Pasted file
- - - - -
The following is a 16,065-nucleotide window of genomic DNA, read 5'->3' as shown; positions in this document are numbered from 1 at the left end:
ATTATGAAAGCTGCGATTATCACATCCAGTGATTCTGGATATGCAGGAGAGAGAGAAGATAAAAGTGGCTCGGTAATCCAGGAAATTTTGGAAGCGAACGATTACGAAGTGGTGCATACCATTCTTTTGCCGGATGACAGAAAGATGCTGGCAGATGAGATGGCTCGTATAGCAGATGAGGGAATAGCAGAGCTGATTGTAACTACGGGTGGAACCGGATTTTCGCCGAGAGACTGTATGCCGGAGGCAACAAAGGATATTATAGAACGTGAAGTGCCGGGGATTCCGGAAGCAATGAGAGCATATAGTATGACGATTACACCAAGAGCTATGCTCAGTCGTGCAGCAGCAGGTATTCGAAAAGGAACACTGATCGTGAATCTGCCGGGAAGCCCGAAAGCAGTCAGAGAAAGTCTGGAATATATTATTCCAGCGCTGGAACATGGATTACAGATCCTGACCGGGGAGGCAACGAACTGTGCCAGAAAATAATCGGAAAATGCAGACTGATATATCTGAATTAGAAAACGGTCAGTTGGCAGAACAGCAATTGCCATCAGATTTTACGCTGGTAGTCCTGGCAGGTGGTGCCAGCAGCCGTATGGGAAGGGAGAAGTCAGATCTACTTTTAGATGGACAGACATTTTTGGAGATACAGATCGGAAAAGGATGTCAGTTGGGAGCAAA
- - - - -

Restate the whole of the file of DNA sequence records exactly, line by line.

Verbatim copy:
The following is a 16,065-nucleotide window of genomic DNA, read 5'->3' as shown; positions in this document are numbered from 1 at the left end:
ATTATGAAAGCTGCGATTATCACATCCAGTGATTCTGGATATGCAGGAGAGAGAGAAGATAAAAGTGGCTCGGTAATCCAGGAAATTTTGGAAGCGAACGATTACGAAGTGGTGCATACCATTCTTTTGCCGGATGACAGAAAGATGCTGGCAGATGAGATGGCTCGTATAGCAGATGAGGGAATAGCAGAGCTGATTGTAACTACGGGTGGAACCGGATTTTCGCCGAGAGACTGTATGCCGGAGGCAACAAAGGATATTATAGAACGTGAAGTGCCGGGGATTCCGGAAGCAATGAGAGCATATAGTATGACGATTACACCAAGAGCTATGCTCAGTCGTGCAGCAGCAGGTATTCGAAAAGGAACACTGATCGTGAATCTGCCGGGAAGCCCGAAAGCAGTCAGAGAAAGTCTGGAATATATTATTCCAGCGCTGGAACATGGATTACAGATCCTGACCGGGGAGGCAACGAACTGTGCCAGAAAATAATCGGAAAATGCAGACTGATATATCTGAATTAGAAAACGGTCAGTTGGCAGAACAGCAATTGCCATCAGATTTTACGCTGGTAGTCCTGGCAGGTGGTGCCAGCAGCCGTATGGGAAGGGAGAAGTCAGATCTACTTTTAGATGGACAGACATTTTTGGAGATACAGATCGGAAAAGGATGTCAGTTGGGAGCAAA